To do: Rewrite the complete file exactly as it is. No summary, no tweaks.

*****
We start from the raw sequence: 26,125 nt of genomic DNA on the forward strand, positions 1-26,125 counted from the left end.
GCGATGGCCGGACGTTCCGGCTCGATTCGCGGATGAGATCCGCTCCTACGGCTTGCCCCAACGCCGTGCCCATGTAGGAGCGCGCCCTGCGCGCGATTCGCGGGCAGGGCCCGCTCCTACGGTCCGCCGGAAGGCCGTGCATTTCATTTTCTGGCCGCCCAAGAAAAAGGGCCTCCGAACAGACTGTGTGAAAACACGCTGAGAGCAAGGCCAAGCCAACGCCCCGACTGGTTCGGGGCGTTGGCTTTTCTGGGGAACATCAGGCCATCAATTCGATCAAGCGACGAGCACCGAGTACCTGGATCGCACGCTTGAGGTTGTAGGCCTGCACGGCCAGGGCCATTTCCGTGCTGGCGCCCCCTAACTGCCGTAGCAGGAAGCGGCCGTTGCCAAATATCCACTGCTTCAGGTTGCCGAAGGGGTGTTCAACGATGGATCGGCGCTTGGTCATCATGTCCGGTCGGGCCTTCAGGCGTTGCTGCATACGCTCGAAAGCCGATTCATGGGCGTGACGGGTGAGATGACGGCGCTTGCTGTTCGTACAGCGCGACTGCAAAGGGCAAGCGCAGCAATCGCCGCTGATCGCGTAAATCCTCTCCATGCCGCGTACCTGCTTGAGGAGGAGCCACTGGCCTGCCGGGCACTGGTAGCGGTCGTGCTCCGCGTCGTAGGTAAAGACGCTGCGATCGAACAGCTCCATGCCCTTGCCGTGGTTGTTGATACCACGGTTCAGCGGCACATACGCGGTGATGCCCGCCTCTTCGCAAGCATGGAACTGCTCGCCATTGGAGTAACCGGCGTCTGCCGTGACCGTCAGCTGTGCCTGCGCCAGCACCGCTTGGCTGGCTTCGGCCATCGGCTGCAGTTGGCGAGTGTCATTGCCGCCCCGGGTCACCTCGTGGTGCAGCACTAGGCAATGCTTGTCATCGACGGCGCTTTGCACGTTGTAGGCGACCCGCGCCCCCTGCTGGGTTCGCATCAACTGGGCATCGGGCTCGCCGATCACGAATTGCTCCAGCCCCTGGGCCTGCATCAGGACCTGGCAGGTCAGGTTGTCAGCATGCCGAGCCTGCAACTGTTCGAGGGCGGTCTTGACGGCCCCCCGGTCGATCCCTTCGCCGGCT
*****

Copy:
We start from the raw sequence: 26,125 nt of genomic DNA on the forward strand, positions 1-26,125 counted from the left end.
GCGATGGCCGGACGTTCCGGCTCGATTCGCGGATGAGATCCGCTCCTACGGCTTGCCCCAACGCCGTGCCCATGTAGGAGCGCGCCCTGCGCGCGATTCGCGGGCAGGGCCCGCTCCTACGGTCCGCCGGAAGGCCGTGCATTTCATTTTCTGGCCGCCCAAGAAAAAGGGCCTCCGAACAGACTGTGTGAAAACACGCTGAGAGCAAGGCCAAGCCAACGCCCCGACTGGTTCGGGGCGTTGGCTTTTCTGGGGAACATCAGGCCATCAATTCGATCAAGCGACGAGCACCGAGTACCTGGATCGCACGCTTGAGGTTGTAGGCCTGCACGGCCAGGGCCATTTCCGTGCTGGCGCCCCCTAACTGCCGTAGCAGGAAGCGGCCGTTGCCAAATATCCACTGCTTCAGGTTGCCGAAGGGGTGTTCAACGATGGATCGGCGCTTGGTCATCATGTCCGGTCGGGCCTTCAGGCGTTGCTGCATACGCTCGAAAGCCGATTCATGGGCGTGACGGGTGAGATGACGGCGCTTGCTGTTCGTACAGCGCGACTGCAAAGGGCAAGCGCAGCAATCGCCGCTGATCGCGTAAATCCTCTCCATGCCGCGTACCTGCTTGAGGAGGAGCCACTGGCCTGCCGGGCACTGGTAGCGGTCGTGCTCCGCGTCGTAGGTAAAGACGCTGCGATCGAACAGCTCCATGCCCTTGCCGTGGTTGTTGATACCACGGTTCAGCGGCACATACGCGGTGATGCCCGCCTCTTCGCAAGCATGGAACTGCTCGCCATTGGAGTAACCGGCGTCTGCCGTGACCGTCAGCTGTGCCTGCGCCAGCACCGCTTGGCTGGCTTCGGCCATCGGCTGCAGTTGGCGAGTGTCATTGCCGCCCCGGGTCACCTCGTGGTGCAGCACTAGGCAATGCTTGTCATCGACGGCGCTTTGCACGTTGTAGGCGACCCGCGCCCCCTGCTGGGTTCGCATCAACTGGGCATCGGGCTCGCCGATCACGAATTGCTCCAGCCCCTGGGCCTGCATCAGGACCTGGCAGGTCAGGTTGTCAGCATGCCGAGCCTGCAACTGTTCGAGGGCGGTCTTGACGGCCCCCCGGTCGATCCCTTCGCCGGCT